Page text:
Gold Coast life all but unwatchable
Television sank to new depths this week with TV3's The GC (Wednesday, 8pm).
Here's the network's description of the show: "The GC follows the lives of a group of talented and attractive young Maori as they work hard and play even harder in Australia's favourite playground, the glittering Gold Coast.
"Talented and ambitious, the GC cast are chasing the good life. Some live together, some work together but they all play together. This series offers a fascinating insight into the lives of nine young and successful Maori."
Here's my description: "The GC follows a group of young Maori men and their women who play up something chronic for the camera in an attempt to be liked. Most, especially the `main character', Tame, come across as exactly the opposite – vain, shallow and unlikeable. This series offers an insight most of us would rather not have."
Insult is added to indignity at the end of the episode, when the New Zealand On Air logo comes on, telling us it supports local content – even if it is shot entirely on Australia's Gold Coast, featuring some people who used to live here. No doubt that is justified by the statistics which show nearly 130,000 Maori now call Australia home. But let's not quibble. We taxpayers only stumped up a mere $420,000 for this series.
More from the publicists: "Known as Mozzies, for Maori Aussies, they are grabbing the opportunities and living life to the full, we are told. What does it mean to be Maori on the Gold Coast as they chase the dream of a better life? "
Well, Tame has no difficulty in answering that one right at the start.
"The beaches; the girls are easy, what more could you ask for?" He'd been there for five years and was canny enough to put some money away to invest in property, and "the whare" is a 40th floor apartment in an upmarket tower. Whether it is rented or owned, we aren't told. But he doesn't suffer from low self-esteem.
"Girls on the Gold Coast love me. That's just how it is." And on his rapping ability: "I'm not the best, but I'm pretty close to it."
The cameras linger on the bodies, the beaches and the forced exchanges between two or more of the main nine characters.
Mrs B acidly observed "none" would be better than "nine".
There are lots of shots of young, good-looking females. Some are blonde Aussie chicks, some are Maori and they seem to spend most days wearing bikinis on the beach, and evenings going to parties and nightclubs.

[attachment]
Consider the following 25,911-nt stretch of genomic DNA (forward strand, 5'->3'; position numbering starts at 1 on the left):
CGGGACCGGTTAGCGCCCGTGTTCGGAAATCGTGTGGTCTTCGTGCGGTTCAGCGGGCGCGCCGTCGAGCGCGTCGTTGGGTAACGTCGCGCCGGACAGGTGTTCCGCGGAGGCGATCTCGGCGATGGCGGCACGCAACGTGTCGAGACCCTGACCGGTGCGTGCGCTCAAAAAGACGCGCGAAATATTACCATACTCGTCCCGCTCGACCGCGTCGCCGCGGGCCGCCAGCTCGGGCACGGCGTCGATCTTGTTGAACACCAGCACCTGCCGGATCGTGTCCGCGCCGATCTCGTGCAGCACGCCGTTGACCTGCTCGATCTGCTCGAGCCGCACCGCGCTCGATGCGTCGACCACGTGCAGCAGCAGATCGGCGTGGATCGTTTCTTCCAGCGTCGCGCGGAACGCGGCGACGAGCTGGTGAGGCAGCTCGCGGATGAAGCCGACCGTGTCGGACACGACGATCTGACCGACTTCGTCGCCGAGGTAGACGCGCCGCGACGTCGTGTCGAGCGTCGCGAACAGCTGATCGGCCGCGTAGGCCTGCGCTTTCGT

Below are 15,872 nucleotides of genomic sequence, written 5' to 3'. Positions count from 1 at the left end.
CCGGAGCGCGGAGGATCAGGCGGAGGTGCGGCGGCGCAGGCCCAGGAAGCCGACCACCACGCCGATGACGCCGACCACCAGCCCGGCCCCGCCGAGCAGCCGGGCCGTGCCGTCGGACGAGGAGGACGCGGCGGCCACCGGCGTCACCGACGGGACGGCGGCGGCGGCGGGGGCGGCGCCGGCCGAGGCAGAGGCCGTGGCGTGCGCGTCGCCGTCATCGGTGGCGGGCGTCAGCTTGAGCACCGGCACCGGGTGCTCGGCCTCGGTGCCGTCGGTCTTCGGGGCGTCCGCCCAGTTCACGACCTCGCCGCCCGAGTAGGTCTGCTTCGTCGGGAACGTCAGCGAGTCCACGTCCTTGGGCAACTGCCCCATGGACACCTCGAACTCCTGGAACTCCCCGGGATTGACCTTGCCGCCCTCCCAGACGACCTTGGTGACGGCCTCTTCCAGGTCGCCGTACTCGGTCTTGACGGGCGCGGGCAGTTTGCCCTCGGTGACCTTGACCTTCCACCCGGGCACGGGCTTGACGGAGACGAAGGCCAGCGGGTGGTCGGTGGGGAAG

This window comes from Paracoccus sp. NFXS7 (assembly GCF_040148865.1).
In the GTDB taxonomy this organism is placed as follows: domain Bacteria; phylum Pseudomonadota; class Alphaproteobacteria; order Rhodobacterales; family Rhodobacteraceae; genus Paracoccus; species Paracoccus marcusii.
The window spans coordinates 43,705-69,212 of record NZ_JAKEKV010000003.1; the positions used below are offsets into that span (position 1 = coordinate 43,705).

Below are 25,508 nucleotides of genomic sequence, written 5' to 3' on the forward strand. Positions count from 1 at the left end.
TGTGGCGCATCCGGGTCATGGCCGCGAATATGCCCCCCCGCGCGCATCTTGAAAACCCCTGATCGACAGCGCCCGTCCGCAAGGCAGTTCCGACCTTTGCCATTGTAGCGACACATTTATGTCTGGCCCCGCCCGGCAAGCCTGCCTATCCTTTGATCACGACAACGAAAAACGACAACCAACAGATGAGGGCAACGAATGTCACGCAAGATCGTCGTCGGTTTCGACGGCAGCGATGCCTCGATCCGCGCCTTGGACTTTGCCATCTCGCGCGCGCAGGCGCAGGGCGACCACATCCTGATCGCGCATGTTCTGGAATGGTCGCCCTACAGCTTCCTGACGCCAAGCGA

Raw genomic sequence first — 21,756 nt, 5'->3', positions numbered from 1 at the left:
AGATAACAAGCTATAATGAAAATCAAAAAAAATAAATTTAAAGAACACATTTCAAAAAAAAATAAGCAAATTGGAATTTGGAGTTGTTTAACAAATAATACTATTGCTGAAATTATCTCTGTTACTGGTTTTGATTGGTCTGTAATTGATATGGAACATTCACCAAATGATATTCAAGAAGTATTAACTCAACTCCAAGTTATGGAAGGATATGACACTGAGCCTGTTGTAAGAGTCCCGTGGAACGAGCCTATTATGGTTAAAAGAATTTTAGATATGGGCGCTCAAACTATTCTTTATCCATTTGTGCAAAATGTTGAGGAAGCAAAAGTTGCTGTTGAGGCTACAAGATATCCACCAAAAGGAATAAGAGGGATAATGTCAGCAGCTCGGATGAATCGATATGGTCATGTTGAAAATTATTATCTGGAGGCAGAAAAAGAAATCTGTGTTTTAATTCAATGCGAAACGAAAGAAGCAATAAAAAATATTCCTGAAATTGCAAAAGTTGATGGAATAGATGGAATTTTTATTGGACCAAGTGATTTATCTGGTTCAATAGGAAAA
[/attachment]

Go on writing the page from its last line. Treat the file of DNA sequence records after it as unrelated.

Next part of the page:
There are a lot of shots of muscular young Maori men, most heavily tattooed, who speak a language, punctuated with the word "bro", that is occasionally recognisable as English. Believe it or not, definitions pop onto the screen every now and again.
Aunties = females; dees = hot, and creep on = score. Once you master that, you know what they're talking about, and you wish you didn't. It's rubbish.
TVNZ's announcement that Rawdon Christie will be the new weekday co-host of Breakfast along with the – um, how to put this kindly – irrepressible co-host Petra Bagust, is not going to improve things. He's replacing Corrin Dann, who, amazingly is to be TV One's new political editor. Corrin is likeable in a boyish sort of way, but when he expresses an opinion Petra often challenges him and he caves in. Rawdon is not so wishy-washy and does have a personality, but you can already sense Petra is girding her loins and is set to become the senior presenter who will no doubt be in charge. If Rawdon can actually achieve some sort of verbal parity, he will have done well. As for Mrs B and I, we will continue to watch Firstline and when that gets a bit repetitive, watch TV One for a while before switching to Australia's Sky News.
Nadine Chalmers-Ross, who is the business presenter on the Breakfast Show was recently voted The Rising Star in the People's Choice Awards. Sadly much of her time is taken up with banter, rather than analysis, in the brief time she is on camera after 6.30am. But this rising star does need to speak fluent English. I know it's live television, and therefore a fair bit is forgiven, but on Thursday morning, she explained why ANZ bank's profits were up: "It's because of the amount of money ANZ has loaned out." Really? Instead of the passive "has loaned out", what about simply using the word "lent"? It does the same job, only better. It's a bit like "gifted". Does no one ever "give" anything any more?
The Timaru Herald